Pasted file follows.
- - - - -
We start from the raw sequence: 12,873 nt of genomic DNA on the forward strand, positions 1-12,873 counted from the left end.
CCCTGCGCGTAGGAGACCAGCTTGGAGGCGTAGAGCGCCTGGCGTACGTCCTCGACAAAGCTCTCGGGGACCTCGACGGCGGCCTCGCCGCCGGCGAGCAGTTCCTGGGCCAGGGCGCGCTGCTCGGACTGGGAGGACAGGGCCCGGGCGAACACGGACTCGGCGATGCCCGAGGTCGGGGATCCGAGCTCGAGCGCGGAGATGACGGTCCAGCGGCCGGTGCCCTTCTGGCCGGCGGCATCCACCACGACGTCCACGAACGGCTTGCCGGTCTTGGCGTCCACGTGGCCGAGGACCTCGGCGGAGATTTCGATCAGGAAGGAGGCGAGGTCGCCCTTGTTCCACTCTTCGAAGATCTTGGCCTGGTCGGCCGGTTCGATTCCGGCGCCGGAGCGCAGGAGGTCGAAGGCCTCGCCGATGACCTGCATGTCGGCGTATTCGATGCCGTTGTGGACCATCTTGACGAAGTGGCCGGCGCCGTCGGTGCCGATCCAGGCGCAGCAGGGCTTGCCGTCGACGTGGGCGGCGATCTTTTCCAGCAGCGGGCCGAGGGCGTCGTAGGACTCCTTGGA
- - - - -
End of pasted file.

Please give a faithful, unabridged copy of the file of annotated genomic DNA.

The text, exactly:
We start from the raw sequence: 12,873 nt of genomic DNA on the forward strand, positions 1-12,873 counted from the left end.
CCCTGCGCGTAGGAGACCAGCTTGGAGGCGTAGAGCGCCTGGCGTACGTCCTCGACAAAGCTCTCGGGGACCTCGACGGCGGCCTCGCCGCCGGCGAGCAGTTCCTGGGCCAGGGCGCGCTGCTCGGACTGGGAGGACAGGGCCCGGGCGAACACGGACTCGGCGATGCCCGAGGTCGGGGATCCGAGCTCGAGCGCGGAGATGACGGTCCAGCGGCCGGTGCCCTTCTGGCCGGCGGCATCCACCACGACGTCCACGAACGGCTTGCCGGTCTTGGCGTCCACGTGGCCGAGGACCTCGGCGGAGATTTCGATCAGGAAGGAGGCGAGGTCGCCCTTGTTCCACTCTTCGAAGATCTTGGCCTGGTCGGCCGGTTCGATTCCGGCGCCGGAGCGCAGGAGGTCGAAGGCCTCGCCGATGACCTGCATGTCGGCGTATTCGATGCCGTTGTGGACCATCTTGACGAAGTGGCCGGCGCCGTCGGTGCCGATCCAGGCGCAGCAGGGCTTGCCGTCGACGTGGGCGGCGATCTTTTCCAGCAGCGGGCCGAGGGCGTCGTAGGACTCCTTGGA